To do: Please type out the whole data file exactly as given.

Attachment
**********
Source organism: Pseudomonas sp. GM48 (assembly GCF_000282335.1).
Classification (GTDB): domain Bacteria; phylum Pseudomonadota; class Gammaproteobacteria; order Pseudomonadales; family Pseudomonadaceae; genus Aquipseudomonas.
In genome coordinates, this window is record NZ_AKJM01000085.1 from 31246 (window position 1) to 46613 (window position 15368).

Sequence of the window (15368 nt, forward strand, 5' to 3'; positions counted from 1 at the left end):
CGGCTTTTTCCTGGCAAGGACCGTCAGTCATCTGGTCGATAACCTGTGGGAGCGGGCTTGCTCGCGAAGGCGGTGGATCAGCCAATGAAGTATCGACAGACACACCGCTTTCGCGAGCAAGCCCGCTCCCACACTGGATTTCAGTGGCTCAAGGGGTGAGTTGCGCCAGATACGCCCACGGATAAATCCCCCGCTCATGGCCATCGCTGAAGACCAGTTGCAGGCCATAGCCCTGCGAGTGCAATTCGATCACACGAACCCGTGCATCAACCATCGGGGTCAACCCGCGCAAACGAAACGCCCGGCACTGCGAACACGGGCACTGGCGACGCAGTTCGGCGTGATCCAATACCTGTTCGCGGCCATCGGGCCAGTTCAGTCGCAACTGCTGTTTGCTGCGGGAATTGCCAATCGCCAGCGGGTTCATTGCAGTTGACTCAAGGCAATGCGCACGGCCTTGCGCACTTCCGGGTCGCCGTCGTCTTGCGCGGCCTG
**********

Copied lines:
Source organism: Pseudomonas sp. GM48 (assembly GCF_000282335.1).
Classification (GTDB): domain Bacteria; phylum Pseudomonadota; class Gammaproteobacteria; order Pseudomonadales; family Pseudomonadaceae; genus Aquipseudomonas.
In genome coordinates, this window is record NZ_AKJM01000085.1 from 31246 (window position 1) to 46613 (window position 15368).

Sequence of the window (15368 nt, forward strand, 5' to 3'; positions counted from 1 at the left end):
CGGCTTTTTCCTGGCAAGGACCGTCAGTCATCTGGTCGATAACCTGTGGGAGCGGGCTTGCTCGCGAAGGCGGTGGATCAGCCAATGAAGTATCGACAGACACACCGCTTTCGCGAGCAAGCCCGCTCCCACACTGGATTTCAGTGGCTCAAGGGGTGAGTTGCGCCAGATACGCCCACGGATAAATCCCCCGCTCATGGCCATCGCTGAAGACCAGTTGCAGGCCATAGCCCTGCGAGTGCAATTCGATCACACGAACCCGTGCATCAACCATCGGGGTCAACCCGCGCAAACGAAACGCCCGGCACTGCGAACACGGGCACTGGCGACGCAGTTCGGCGTGATCCAATACCTGTTCGCGGCCATCGGGCCAGTTCAGTCGCAACTGCTGTTTGCTGCGGGAATTGCCAATCGCCAGCGGGTTCATTGCAGTTGACTCAAGGCAATGCGCACGGCCTTGCGCACTTCCGGGTCGCCGTCGTCTTGCGCGGCCTG